Newspaper help wanted ads are full of jobs for accounts payable positions. Your A/P are indeed that important; so much so that your accounting department must employ accounts payable best practices to keep your business on a steady track. Failure to succeed in this area can be detrimental!
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I Pay When I Can
Unfortunately, paying your vendors and other A/P accounts when you can, is not considered to be an accounts payable best practice; however, too many business owners implement this idea and run with it. On the other side of that coin, business owners expect their receivables to be promptly paid.
According to Inc. Magazine, “billion dollar companies process accounts payables at a cost of $3.35 per invoice." That’s a lot of money, especially if you’re a small business owner—that cost per invoice is most likely higher. Of course by following A/P best practices, you can change how well your payables flow, even when cash is tight.
To help your company achieve the highest level of performance in your A/P department, implement these 7 processes:
Vendor Payment Schedules – Most vendors expect payments in either net 10 or net 30 days, meaning they want paid within these time periods once the invoice goes out. In most small businesses, accounting departments pay on the first and the fifteenth of the month. The reason? Cash flow. Make agreements with vendors on terms and stick to those agreements. Analyze your accounts payables and divide them up evenly so you’ll have the cash on hand to meet other obligations such as rent, utilities and payroll.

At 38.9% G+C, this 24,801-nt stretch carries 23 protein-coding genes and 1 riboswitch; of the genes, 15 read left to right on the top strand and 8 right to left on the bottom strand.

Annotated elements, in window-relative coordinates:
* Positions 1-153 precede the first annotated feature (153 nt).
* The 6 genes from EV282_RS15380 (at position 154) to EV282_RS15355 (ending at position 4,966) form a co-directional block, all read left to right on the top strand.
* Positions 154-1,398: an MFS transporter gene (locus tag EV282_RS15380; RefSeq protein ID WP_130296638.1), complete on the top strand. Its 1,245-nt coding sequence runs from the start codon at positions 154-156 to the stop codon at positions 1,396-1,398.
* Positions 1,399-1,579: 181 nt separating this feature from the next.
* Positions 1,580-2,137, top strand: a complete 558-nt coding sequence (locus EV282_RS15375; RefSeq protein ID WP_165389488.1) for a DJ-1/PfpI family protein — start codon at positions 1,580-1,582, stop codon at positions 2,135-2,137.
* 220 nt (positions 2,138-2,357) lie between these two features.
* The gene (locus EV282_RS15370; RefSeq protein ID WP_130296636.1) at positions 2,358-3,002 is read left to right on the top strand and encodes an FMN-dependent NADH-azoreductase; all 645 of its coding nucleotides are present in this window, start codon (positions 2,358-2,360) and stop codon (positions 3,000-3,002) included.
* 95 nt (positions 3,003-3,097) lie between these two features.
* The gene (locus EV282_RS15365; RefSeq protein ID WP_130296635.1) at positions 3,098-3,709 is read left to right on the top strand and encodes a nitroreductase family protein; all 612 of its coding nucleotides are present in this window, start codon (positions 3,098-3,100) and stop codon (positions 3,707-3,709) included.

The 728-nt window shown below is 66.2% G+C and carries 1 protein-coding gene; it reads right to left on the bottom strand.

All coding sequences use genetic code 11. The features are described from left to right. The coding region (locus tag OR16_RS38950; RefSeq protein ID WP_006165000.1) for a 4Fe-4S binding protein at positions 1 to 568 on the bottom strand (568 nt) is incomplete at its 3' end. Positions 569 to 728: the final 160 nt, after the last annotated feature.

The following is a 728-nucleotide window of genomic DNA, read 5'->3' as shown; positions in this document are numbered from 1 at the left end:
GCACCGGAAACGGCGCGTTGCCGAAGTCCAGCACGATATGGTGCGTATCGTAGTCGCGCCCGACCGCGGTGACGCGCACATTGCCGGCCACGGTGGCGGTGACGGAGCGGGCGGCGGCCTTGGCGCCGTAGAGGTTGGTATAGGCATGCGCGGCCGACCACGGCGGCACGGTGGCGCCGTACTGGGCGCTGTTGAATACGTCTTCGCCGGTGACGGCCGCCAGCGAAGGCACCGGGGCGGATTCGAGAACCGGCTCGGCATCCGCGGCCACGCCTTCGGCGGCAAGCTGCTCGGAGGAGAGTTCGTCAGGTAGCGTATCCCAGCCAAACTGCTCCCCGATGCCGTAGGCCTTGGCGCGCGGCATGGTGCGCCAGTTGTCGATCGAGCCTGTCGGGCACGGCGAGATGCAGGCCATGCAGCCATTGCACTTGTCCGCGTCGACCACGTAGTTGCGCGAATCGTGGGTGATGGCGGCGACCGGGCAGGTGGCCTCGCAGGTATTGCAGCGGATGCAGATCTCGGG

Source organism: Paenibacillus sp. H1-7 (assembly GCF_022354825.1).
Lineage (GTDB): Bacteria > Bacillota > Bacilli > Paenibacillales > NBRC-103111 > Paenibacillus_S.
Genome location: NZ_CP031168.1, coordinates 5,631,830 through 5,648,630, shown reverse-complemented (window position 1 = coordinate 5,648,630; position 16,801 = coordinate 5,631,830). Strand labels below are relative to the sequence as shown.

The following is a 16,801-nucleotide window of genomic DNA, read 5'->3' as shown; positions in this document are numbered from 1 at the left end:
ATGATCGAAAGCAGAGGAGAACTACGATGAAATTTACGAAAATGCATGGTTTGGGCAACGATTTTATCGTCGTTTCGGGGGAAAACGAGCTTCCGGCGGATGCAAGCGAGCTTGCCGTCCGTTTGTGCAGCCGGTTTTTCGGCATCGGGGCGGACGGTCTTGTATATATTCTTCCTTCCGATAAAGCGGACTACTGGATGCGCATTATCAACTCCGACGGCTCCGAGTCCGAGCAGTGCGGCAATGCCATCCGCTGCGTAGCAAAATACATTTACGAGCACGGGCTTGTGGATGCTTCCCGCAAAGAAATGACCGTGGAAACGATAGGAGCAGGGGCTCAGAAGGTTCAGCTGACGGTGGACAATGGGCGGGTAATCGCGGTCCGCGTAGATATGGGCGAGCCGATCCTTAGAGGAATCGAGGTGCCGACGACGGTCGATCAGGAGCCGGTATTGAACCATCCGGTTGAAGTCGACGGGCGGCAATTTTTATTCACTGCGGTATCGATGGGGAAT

Use Technology – You can save a lot on postage and processing time if you set up electronic payments with your vendors and ask if invoices can be sent electronically or emailed. The stigmata that comes with offering up your bank account and routing number doesn’t mean the vendor can take money out just any old time—so implement this accounts payable best practice.
Match Receipts With Invoices – This is often not done and many small business owners end up paying for items they’ve never received. This should be a key job function for your accounts payable personnel.
Low Cash – Every company will at some point or another find themselves low on cash. Instead of ignoring your vendors and money due, call them and let them know when to expect a payment. Remember, your vendors are business owners too and a quick call can often cut down on interest or late payment fees.
Aggressive A/R – Be just as aggressive with your accounts receivables to ensure you have cash to make those vendor payments. If you allow your receivables to build up, you won’t have the cash to pay your vendors or suppliers—and that could mean turning a credit account into a cash only account.
Schedule & Control Your A/P Books – When receipts and invoices come in, they should be entered into your accounting system in a scheduled or controlled manner via journal entries to the appropriate accounts. This makes it easy for you to glance at your A/P ledger and see what you still owe.
Don't Use Credit Cards - If you use your company credit cards to pay your vendors, consider the interest rates and when and if you can meet those credit card monthly obligations. It's better to pay cash and skip the credit cards.